The comments are what you’d expect so are not worth going into. I just wanted to do this post because I think it displays, yet again, the hypocracy of screeching about how your “freedoms” are being trampled on because you’re having a harder time legally being a bigot, while at the same time you’re yelling about people using those very freedoms in such a way that offends you and you want those freedoms taken away from them. It’s a two-way street, suckers.

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Comments
  1. Roz says:

    While what I wrote below is pretty obvious something you already know about, it helped me to put it down and straighten my thoughts up. Thought I would share it:

    Most religions I encounter are based upon a control structure where there is someone who can tell you what you are doing is punishable because of a certain definition of amorality. Being able to manipulate this control structure – especially when you are not the one in danger of being punished for something – brings its own power. People don’t like losing power or having their power ignored by anyone who don’t agree with it. It puts their panties in a right bunch.

    Their freedom of speech isn’t a freedom – but a cocoon that they are trying to be safe in.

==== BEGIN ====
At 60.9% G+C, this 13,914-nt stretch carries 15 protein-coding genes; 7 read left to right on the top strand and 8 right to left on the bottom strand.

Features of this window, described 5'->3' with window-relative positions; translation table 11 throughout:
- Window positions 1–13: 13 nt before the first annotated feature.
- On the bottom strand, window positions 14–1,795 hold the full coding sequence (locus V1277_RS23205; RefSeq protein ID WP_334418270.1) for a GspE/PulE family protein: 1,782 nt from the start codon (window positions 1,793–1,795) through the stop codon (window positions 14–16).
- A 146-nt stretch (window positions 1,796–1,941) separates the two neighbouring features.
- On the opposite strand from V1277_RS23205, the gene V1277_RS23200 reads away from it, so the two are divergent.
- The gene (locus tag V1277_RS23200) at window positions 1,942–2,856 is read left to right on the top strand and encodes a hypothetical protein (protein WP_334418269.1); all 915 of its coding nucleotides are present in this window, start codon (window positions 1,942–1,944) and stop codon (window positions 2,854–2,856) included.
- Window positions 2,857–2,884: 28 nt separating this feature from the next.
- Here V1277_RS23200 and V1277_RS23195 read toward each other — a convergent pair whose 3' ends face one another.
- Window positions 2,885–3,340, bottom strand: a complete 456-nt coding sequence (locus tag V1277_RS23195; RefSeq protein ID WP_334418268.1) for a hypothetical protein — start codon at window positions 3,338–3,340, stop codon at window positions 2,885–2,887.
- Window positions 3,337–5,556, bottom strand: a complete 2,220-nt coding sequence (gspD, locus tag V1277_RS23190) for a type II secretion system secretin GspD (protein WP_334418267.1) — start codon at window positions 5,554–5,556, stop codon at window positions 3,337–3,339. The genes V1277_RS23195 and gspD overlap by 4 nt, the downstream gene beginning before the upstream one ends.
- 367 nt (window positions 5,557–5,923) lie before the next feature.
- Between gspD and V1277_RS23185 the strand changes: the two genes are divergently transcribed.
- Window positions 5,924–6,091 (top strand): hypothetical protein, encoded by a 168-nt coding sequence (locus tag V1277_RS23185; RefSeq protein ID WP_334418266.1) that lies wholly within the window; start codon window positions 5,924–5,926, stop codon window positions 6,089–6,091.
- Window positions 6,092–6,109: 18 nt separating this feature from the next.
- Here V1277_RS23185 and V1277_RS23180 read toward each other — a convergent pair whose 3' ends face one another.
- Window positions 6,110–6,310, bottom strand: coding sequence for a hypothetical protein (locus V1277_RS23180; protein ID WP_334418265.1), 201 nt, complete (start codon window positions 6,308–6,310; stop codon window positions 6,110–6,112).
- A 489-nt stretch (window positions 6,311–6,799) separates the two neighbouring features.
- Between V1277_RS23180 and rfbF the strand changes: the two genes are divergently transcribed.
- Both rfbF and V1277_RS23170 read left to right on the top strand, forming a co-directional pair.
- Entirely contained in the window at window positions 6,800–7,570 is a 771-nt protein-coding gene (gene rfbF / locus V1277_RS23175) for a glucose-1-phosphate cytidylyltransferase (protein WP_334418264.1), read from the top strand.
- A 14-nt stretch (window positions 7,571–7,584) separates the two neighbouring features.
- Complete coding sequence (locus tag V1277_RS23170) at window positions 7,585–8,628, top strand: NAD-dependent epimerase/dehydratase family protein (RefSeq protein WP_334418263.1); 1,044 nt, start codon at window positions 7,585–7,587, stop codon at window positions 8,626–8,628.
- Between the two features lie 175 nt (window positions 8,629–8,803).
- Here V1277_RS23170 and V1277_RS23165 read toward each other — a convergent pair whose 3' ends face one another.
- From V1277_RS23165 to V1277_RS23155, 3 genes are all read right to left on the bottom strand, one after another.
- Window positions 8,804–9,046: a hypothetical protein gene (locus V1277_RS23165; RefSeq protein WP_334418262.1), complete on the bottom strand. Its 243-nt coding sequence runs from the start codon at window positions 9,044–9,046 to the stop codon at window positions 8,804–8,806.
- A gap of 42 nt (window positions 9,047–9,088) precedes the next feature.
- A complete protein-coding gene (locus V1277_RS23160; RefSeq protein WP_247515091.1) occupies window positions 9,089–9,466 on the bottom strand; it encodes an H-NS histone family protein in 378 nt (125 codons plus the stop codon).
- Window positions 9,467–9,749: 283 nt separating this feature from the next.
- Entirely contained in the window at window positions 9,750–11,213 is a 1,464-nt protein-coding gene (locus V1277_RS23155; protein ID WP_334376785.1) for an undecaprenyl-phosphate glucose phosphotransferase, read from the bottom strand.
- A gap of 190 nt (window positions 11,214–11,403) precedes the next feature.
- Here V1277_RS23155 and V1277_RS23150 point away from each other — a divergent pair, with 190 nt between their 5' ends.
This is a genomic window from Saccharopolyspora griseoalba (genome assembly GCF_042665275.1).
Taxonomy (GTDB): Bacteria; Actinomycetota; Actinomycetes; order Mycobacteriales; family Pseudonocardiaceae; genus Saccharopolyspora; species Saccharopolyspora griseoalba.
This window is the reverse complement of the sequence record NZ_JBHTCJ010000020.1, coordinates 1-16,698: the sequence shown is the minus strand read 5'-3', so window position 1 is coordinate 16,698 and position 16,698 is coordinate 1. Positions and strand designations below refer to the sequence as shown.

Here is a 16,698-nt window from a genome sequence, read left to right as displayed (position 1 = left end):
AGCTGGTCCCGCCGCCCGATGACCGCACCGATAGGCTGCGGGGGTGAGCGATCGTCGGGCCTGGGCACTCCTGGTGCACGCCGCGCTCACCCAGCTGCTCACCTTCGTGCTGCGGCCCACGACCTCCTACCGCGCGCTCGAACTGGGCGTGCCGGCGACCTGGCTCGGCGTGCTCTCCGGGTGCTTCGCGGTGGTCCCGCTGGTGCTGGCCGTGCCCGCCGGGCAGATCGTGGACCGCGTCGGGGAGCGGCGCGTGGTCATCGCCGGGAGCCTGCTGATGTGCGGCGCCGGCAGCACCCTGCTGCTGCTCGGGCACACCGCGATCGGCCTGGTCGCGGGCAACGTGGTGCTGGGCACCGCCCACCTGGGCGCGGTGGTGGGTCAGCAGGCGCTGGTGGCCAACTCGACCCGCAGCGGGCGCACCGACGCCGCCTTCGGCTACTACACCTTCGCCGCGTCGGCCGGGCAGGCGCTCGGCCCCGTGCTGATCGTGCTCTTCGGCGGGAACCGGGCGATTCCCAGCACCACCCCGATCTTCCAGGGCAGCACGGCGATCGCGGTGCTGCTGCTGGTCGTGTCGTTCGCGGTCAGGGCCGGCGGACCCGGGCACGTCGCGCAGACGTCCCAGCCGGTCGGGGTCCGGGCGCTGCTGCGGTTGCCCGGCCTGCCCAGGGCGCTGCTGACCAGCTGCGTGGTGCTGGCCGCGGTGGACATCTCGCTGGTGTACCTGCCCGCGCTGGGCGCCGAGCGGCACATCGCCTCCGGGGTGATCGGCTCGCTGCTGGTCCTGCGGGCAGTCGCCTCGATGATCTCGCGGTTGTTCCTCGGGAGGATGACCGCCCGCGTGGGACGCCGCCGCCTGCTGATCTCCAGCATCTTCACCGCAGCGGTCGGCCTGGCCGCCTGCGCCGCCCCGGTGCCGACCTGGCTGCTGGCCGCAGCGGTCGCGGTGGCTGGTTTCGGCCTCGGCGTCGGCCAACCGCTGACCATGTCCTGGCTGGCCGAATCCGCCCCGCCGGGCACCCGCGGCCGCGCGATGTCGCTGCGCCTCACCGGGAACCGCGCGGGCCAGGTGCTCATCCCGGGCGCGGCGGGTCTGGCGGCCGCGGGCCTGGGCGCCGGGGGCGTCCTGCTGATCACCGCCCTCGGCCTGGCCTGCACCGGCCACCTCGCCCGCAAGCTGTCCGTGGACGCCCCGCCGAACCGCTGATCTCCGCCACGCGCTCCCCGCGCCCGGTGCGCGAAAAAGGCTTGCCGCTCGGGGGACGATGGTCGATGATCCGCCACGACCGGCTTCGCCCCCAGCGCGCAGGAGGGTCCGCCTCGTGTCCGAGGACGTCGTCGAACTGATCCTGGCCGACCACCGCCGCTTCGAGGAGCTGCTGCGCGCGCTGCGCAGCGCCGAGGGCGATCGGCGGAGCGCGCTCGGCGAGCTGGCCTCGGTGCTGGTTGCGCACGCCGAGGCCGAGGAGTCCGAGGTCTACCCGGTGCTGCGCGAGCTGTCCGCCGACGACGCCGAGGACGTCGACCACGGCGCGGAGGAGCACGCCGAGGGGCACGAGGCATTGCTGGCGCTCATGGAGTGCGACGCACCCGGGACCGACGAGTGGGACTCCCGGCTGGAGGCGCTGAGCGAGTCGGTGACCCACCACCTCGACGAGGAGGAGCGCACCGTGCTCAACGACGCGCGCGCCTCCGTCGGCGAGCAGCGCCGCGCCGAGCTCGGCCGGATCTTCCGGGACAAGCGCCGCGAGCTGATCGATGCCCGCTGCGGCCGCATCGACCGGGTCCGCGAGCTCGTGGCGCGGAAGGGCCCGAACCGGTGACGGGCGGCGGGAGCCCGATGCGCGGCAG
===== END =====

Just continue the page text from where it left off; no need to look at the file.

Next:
So it sounds like they are trying to push the amorality of Facebook onto the world because they feel like isn’t playing by their rules. I would think they need to redefine how they live their lives in a world where there isn’t the power they thought they had.

    But on the plus side, they would be able to play more Candy Crush!

  2. The Human Rights Act:

    Article 9 Freedom of thought, conscience and religion1Everyone has the right to freedom of thought, conscience and religion; this right includes freedom to change his religion or belief and freedom, either alone or in community with others and in public or private, to manifest his religion or belief, in worship, teaching, practice and observance.2Freedom to manifest one’s religion or beliefs shall be subject only to such limitations as are prescribed by law and are necessary in a democratic society in the interests of public safety, for the protection of public order, health or morals, or for the protection of the rights and freedoms of others. Article 10 Freedom of expression1Everyone has the right to freedom of expression. This right shall include freedom to hold opinions and to receive and impart information and ideas without interference by public authority and regardless of frontiers. This Article shall not prevent States from requiring the licensing of broadcasting, television or cinema enterprises.2The exercise of these freedoms, since it carries with it duties and responsibilities, may be subject to such formalities, conditions, restrictions or penalties as are prescribed by law and are necessary in a democratic society, in the interests of national security, territorial integrity or public safety, for the prevention of disorder or crime, for the protection of health or morals, for the protection of the reputation or rights of others, for preventing the disclosure of information received in confidence, or for maintaining the authority and impartiality of the judiciary.